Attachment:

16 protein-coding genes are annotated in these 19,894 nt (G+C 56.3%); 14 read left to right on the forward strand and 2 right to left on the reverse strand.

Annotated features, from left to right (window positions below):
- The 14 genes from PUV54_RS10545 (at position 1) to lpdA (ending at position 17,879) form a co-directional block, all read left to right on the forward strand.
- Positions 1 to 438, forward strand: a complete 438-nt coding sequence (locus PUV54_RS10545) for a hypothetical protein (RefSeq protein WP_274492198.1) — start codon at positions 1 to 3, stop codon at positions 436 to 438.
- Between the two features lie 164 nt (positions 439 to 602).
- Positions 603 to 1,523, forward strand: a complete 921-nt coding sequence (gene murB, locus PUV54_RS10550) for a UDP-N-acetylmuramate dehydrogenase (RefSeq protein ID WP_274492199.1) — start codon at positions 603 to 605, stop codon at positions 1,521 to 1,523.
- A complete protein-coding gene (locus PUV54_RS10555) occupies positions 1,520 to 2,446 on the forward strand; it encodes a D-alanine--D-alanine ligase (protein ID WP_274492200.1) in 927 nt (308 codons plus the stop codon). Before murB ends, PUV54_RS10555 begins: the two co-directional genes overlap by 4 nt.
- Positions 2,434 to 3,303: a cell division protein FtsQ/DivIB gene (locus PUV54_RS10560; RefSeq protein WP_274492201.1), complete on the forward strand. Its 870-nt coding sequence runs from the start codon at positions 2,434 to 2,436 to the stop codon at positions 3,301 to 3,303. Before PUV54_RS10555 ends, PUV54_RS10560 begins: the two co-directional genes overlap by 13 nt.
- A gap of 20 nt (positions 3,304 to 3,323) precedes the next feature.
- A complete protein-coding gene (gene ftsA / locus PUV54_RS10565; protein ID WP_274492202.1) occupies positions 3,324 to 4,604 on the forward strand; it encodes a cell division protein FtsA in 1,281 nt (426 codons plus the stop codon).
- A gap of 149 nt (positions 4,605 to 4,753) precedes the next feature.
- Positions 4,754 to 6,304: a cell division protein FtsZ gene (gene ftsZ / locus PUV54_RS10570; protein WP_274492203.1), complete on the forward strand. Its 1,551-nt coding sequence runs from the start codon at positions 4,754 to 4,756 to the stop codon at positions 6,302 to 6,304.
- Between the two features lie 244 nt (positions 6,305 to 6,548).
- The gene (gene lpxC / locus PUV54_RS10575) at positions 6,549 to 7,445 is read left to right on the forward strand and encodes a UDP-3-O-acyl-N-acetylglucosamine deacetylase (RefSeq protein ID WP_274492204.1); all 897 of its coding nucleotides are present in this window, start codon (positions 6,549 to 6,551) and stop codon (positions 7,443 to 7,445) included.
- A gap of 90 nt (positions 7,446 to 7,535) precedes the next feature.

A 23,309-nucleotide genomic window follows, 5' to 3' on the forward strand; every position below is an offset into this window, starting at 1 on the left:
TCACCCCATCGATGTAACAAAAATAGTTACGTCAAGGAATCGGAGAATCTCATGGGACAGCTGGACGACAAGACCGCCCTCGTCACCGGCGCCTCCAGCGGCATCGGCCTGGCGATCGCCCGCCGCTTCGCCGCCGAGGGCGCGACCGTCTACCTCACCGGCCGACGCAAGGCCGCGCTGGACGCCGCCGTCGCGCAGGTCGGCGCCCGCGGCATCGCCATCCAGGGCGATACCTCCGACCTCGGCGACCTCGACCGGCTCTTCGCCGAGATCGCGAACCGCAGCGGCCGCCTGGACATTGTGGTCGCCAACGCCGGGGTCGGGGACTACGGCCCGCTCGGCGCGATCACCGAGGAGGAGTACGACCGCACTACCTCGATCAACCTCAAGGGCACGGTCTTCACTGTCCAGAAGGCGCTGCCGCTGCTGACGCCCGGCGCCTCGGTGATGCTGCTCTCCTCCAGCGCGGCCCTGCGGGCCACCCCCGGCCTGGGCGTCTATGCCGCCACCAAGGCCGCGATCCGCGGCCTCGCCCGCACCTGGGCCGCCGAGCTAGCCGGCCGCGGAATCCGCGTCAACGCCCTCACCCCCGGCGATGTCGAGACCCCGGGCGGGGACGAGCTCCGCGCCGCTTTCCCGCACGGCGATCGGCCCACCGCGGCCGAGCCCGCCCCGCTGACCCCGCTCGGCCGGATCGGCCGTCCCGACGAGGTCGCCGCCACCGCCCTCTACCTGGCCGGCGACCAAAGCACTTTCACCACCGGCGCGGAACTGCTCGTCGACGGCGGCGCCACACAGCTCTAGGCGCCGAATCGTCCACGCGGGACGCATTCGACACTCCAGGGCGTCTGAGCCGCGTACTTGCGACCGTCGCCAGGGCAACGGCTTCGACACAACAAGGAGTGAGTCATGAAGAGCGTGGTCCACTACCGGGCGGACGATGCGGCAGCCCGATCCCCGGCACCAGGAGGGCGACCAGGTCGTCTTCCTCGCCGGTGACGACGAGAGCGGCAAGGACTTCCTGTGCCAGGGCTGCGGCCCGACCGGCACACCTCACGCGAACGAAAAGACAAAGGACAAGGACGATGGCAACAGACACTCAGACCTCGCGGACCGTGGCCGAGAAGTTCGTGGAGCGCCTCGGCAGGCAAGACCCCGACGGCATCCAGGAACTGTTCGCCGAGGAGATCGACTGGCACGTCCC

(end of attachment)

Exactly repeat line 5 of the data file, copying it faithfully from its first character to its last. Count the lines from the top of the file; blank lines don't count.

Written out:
- Between the two features lie 164 nt (positions 439 to 602).